Later on, members can convert their Linden Dollars by using their credit card at online currency exchanges. The second way SL has become an entrepreneurship instrument is through in-game design copyrights given to members. In SL this idea is called IP rights, and members are able to sell their creations as they wish. Every month, an estimated $2. 8 million (real US Dollars) worth of goods is being exchanged in SL (Dror, 2006). Members can create goods such as food and clothing, and even provide services to other players to gain money.
People can “open a nightclub, sell jewelry, become a land speculator; the choice is yours to make” (Second Life, n. d.). Land can be bought with real money, and the owner of the land has the freedom to decide who can build on the property and which items exist on it. In some islands, for example, it is possible to get money just for staying on them. Most of the activity in SL consists of shopping; members buy virtual objects, there are many incredible shopping malls and a variety of stores, but most businesses use their SL entity to promote sales of services and goods in the real world.
Real World Connection Many people decide to start up a business in SL in order to gain real dollars after an exchange from virtual money. Commercial businesses, media networks, and others take SL seriously. For example, CNN created a news desk, Reebok lets players to wear its shows for free, and Nissan lets members ride its cars. In 2006, Wells Fargo bought an Island. Wal-Mart and Intel designed a new business model, and have training classes in SL, as a way to save money (Wise Geek, n. d. ). Well-known brands, such as Coca-Cola, IBM, Sony, and BMW participate in SL.
Companies are setting up accounts hoping their customers will have a greater experience by trying their products before shopping for them online. Universities, media networks, and giant corporations build libraries, offices, and private centers, where they can have business meetings, seminars, and even a full day of work on SL (Shalev, 2006). The advantages of SL in the business world are enormous. SL is a friendly, multi-user simulation which supports decision making. Therefore, companies can test their products before making the decision to sell them in the real world.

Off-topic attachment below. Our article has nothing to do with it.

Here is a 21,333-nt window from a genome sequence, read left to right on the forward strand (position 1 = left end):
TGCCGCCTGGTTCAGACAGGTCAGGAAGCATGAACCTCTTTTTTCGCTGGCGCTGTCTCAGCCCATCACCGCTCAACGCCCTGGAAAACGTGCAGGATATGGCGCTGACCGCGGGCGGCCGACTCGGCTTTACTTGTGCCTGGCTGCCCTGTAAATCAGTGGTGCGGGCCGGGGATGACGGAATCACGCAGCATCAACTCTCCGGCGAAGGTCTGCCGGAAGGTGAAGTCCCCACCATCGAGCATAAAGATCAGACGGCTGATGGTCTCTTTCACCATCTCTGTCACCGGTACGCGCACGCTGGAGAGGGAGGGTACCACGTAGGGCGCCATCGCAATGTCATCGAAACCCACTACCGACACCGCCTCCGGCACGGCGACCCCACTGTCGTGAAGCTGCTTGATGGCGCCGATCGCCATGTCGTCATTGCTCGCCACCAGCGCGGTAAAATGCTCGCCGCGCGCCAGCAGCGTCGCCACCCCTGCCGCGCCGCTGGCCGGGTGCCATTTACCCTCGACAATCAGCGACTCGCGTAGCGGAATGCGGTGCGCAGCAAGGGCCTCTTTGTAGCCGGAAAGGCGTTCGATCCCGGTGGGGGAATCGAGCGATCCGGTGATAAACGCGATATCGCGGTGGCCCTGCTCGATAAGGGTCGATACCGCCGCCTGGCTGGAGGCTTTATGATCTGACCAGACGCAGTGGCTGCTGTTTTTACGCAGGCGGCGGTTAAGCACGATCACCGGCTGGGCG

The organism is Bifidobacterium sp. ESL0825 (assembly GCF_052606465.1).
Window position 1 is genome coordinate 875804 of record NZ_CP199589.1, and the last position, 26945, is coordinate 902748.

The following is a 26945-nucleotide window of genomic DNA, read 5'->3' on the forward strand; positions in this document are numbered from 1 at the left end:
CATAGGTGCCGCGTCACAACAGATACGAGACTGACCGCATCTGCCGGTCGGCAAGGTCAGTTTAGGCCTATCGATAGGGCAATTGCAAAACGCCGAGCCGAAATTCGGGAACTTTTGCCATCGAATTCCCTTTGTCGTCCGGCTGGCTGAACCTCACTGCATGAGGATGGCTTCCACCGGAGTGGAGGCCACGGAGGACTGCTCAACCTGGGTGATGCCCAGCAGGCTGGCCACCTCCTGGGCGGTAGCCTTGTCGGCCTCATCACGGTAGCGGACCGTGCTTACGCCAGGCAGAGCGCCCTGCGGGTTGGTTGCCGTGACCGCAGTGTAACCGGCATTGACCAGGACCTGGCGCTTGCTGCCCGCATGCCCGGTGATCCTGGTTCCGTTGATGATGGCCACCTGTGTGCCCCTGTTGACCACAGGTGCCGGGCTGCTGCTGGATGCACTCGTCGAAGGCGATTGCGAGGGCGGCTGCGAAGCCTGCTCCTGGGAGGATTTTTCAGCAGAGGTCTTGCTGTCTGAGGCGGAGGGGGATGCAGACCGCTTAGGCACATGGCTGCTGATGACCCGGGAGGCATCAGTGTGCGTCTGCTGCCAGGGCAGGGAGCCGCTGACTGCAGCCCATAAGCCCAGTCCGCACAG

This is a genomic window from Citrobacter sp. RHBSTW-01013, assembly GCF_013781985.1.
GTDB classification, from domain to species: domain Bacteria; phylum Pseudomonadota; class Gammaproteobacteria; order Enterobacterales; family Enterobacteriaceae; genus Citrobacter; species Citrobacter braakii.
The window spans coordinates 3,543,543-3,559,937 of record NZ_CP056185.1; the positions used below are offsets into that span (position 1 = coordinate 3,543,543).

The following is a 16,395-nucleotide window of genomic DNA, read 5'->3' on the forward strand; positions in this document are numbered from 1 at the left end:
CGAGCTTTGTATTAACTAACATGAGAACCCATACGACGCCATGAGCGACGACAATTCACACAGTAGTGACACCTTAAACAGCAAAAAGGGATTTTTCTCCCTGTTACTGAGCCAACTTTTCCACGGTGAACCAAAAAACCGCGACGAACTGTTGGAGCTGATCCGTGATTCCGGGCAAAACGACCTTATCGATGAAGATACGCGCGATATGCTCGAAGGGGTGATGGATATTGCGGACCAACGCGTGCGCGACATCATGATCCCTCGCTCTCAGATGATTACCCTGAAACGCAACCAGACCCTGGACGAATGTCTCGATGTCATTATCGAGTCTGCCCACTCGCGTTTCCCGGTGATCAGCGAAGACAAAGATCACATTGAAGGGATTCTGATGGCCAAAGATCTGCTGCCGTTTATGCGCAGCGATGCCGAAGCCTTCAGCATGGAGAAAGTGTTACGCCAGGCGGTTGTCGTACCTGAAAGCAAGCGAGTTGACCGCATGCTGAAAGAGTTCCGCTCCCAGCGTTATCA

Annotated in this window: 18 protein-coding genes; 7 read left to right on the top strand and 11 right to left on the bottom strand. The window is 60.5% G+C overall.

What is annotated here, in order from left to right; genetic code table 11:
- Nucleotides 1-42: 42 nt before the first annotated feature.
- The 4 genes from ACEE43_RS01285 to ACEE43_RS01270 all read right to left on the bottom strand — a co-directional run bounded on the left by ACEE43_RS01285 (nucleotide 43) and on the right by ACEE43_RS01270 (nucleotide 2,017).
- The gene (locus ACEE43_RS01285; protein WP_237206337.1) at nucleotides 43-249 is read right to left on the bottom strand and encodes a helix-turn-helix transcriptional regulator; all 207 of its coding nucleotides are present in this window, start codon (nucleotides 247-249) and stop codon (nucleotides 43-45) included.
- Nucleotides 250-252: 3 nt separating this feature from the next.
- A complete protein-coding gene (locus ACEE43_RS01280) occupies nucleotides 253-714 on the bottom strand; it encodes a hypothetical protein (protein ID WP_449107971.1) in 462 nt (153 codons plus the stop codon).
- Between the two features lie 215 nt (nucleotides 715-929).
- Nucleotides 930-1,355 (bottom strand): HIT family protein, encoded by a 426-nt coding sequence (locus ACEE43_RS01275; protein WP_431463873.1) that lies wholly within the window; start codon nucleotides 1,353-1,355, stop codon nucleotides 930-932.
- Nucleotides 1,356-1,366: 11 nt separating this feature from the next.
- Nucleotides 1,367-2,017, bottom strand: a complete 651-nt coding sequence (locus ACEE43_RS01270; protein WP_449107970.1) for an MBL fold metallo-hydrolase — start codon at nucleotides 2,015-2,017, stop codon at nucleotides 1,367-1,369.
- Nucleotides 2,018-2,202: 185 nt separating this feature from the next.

The growing number of members in SL makes it easy and cost-effective for companies to gain access to a big market (not to mention a global one). In addition, companies buy islands for their own employees, build office buildings, and expect their staff to meet there. This method save money that otherwise be spent on flight tickets and hotel bills. A University of Utrecht research showed that “Dutch companies feel they have a strategic advantage on competitors. Also, they find themselves innovative and feel it gives them a better insight in the behavior and preferences of tomorrow’s customers” (Wilt, 2007).
Companies that utilize SL tighten the relationship with their customers; companies can let customers be engaged and involved with the business through SL experiences (create forums, parties, games, etc. ). Similarly, companies have started using SL to increase employees’ productivity. According to Linden Lab, “it would take a paid 4,100-person software team to do” what SL’s residents create in nearly 23,000 hours a day for free. Therefore, companies realized that people can be more productive when dealing with complex assignments within games – their workers will be having fun (Hof, 2006).
Gartner Inc. predicts that by 2011 80% of all internet users will have virtual life in one or more worlds. Moreover, 80% of the companies will have presence and activity in virtual worlds (2007). Gartner recommends companies to enter virtual worlds, but advise to do so carefully until the trend grows and matures: 1. “Virtual worlds are not games, but neither are they parallel universe. ” One should not condemn virtual worlds, but should not think sales will increase by 100%. 2. “Behind every avatar is a real person.